It's no longer a legal requirement to wear a face covering on public transport in England, Scotland or Wales. We do encourage you to wear a face covering in crowded spaces, if you can
For the latest travelling safely information for England, Wales and Scotland, see our Coronavirus page.
In Spring 2020 we introduced one of Europe's largest single investment in electric buses for Greater Manchester.
We agree that action is needed to tackle the dirtiest vehicles travelling in and out of the city centre, but the Clean Air Zone charges do not tackle the biggest source of pollution in Greater Manchester – cars. Other major cities, such as Birmingham, have introduced clean air zones but have not exempted private car drivers. Instead of targeting buses, action would be better focused on addressing our congestion crisis. Damaging emissions are four times as bad in nose-to-tail traffic than they would be if traffic is able to flow.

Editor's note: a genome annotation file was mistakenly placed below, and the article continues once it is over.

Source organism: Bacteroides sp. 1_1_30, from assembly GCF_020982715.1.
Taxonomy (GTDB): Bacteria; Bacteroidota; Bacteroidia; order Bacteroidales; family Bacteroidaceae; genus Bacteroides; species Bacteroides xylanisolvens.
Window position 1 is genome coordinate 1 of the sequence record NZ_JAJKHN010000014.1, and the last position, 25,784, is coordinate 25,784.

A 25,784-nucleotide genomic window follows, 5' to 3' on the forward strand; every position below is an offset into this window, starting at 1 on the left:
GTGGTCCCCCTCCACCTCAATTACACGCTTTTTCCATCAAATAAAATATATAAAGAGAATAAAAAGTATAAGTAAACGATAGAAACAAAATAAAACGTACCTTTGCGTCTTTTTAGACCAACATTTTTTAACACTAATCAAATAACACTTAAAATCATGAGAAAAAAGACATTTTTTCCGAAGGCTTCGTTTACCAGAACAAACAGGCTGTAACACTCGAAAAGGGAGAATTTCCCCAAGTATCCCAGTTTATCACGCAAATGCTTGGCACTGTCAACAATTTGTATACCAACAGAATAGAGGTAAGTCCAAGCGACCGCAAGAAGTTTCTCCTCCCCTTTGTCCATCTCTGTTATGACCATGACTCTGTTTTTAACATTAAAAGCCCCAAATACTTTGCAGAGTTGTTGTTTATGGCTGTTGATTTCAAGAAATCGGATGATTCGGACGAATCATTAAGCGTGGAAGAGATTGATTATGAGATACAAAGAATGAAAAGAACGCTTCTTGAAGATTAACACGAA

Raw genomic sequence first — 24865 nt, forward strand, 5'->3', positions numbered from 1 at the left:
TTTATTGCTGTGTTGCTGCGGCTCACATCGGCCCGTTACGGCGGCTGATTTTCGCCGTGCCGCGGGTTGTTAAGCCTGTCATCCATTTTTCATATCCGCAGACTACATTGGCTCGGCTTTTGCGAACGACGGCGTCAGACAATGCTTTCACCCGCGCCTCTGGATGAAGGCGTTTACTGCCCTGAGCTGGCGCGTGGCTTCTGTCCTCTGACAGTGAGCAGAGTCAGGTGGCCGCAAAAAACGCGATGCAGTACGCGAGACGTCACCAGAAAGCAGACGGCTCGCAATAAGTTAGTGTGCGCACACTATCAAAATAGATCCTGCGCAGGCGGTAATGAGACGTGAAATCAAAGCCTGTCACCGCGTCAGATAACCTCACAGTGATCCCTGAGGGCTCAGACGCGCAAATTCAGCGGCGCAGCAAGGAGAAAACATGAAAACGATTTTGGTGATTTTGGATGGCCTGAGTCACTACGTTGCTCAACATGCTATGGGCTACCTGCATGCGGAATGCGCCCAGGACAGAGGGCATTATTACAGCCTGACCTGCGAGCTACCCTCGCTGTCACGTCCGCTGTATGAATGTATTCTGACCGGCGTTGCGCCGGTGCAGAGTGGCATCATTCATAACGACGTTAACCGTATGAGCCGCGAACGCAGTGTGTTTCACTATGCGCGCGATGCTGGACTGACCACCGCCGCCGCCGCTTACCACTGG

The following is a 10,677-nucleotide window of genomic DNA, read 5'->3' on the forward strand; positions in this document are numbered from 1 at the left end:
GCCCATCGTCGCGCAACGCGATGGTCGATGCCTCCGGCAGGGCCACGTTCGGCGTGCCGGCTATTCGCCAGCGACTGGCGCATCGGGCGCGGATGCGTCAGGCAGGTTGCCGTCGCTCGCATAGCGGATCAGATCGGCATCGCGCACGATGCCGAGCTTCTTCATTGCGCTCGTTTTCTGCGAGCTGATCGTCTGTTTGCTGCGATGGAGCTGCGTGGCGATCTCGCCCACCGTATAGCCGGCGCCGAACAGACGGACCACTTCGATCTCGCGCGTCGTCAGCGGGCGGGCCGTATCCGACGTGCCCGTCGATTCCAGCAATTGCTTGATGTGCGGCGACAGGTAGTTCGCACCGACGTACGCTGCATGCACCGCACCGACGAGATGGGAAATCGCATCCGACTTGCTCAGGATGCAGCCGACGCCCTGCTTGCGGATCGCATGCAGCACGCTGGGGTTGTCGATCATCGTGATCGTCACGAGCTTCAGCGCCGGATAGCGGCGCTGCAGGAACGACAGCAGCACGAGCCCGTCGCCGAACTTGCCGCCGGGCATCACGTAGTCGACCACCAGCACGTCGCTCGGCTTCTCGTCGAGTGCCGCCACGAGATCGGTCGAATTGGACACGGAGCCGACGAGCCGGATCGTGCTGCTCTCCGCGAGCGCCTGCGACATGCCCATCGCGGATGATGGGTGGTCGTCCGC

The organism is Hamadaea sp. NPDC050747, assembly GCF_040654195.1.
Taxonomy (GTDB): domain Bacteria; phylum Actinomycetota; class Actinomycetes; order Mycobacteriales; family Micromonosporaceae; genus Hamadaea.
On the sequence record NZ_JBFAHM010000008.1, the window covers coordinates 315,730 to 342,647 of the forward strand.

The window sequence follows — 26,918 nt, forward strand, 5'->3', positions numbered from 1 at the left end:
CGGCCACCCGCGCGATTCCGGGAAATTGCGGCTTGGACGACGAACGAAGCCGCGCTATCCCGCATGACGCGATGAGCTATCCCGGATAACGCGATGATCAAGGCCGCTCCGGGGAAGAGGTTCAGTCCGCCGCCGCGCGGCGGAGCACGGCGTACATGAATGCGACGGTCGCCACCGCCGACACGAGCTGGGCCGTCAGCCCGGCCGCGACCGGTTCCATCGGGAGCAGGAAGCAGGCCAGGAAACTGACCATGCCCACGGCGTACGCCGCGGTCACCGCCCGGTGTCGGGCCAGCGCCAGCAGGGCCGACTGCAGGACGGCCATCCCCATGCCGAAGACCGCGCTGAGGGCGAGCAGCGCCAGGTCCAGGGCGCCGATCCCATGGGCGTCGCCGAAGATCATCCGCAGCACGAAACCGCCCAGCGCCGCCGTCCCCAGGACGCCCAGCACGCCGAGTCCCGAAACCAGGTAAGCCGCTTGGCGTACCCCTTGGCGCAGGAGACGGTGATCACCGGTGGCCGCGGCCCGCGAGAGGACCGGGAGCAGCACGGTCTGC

Figures from the Department for Transport show that there were more than 1.14million cars licensed in Greater Manchester at the end of 2017, some 17,600 more than in 2016 and 75,400 more than in 2012. More than a third of these are diesel cars and – along with vans, which will be exempt from the Clean Air Zone tax until 2023 – they are responsible for 71% of Nox pollution, yet buses and coaches make up just 6% of the figure.